Posts Tagged ‘Figgy Hobbin’

Figgy Hobbin

December 28, 2017

I love exploring traditional foodways, especially if they have an ethnic flair. Not surprisingly, the protagonist of my Chloe Ellefson Mysteries does too. The latest book in the series, Mining For Justice, is all about the Cornish miners and their families who helped turn rough mining camps in what would become southwestern Wisconsin into communities.

One of the Cornish treats Chloe discovers is figgy hobbin—although historically, it wasn’t actually a treat. Her hostess, an elderly Cornish-American woman named Tamsin, explains that in old Cornwall needy people ate hoggans:

“Oh course, the truly poor people had to make do with hoggans,” Tamsin said. “Flatbread with a morsel or two of pork baked into it. My father said they were hard as rocks. Women made them of barley flour when wheat was too dear.”

Mine workers like these men and women might have made a meal of hoggans.  (“Dolcoate Copper Mine” engraved by J.Thomas after a picture by Thomas Allom, published in Devon & Cornwall Illustrated, 1832. Steel engraved print with recent hand color.)

Food traditions are not static. Hoggans evolved into figgy hobbin, a dish similar to mince pie, made with beef suet, lard, and raisins in a pastry, served with perhaps a little milk and sugar. (In parts of England “figgy” means raisins or currants, and some linguists believe “hobbin” is a diminutive of “oven.”)

The dish has evidently almost disappeared from Cornish tables, but an even sweeter version is alive and well in Mineral Point. Mining For Justice is largely set in that charming Wisconsin town. If you visit, stop by the Red Rooster Cafe for some figgy hobbin. Their dessert is topped with caramel sauce and whipped cream.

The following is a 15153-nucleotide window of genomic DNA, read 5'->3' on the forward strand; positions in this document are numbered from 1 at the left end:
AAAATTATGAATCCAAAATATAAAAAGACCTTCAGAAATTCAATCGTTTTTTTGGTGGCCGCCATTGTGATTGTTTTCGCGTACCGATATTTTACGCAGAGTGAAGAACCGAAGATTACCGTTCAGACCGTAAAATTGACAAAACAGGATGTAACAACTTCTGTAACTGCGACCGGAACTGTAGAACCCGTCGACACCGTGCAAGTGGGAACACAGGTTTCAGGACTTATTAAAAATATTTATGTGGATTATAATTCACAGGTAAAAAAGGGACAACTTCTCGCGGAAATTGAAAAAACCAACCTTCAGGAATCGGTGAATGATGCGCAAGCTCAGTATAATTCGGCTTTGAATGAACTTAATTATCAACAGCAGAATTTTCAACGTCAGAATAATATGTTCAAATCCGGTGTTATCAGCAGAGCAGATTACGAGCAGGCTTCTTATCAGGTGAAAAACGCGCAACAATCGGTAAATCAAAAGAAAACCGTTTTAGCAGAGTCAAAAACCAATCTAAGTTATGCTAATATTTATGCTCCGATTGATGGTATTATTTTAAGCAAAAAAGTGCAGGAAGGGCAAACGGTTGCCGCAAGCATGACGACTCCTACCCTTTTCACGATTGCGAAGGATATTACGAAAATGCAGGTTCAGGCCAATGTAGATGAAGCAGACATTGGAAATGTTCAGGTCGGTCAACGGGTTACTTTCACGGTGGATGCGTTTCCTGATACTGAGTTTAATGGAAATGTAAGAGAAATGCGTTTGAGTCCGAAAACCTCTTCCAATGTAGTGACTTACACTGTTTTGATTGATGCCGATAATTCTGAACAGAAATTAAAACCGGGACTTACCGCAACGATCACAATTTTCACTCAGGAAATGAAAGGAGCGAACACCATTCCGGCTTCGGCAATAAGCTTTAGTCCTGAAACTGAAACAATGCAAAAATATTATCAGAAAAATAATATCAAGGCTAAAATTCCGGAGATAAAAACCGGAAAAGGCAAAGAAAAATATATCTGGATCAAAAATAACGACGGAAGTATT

At the Red Rooster Cafe on High Street, Mineral Point, WI.

With advance planning you can also enjoy figgy hobbin at The Walker House.

Figgy hobbin is easy to make at home, too.  Here’s a basic recipe.

1 batch of your favorite pie crust
extra flour for rolling
1 T. grated orange peel or 1 T. orange marmalade (optional)
3  T. cinnamon
1/4  c. brown sugar or raw sugar
1/2 c. raisins or dried currants
1/2 c. chopped walnuts or pecans
3 T. melted butter

Preheat oven to 350 degrees. Roll pastry into a rectangle about 10 x 8 inches. Brush pastry with the melted butter. Mix orange peel, cinnamon, sugar, dried fruit, and chopped nuts and spread in an even layer over the crust. Leave some open space around the perimeter to facilitate rolling.

Roll gently into a log.

Place on an oiled cookie sheet with the seam at the bottom. Bake until crust is golden brown, about 30-40 minutes. (Note:  I brushed the top of my roll with egg white, something several of the recipes I consulted recommended. For my taste, that created a too-brown top, so I wouldn’t do that again.) Slice and serve.

If desired, top with warm caramel sauce and/or whipped cream.

Enjoy!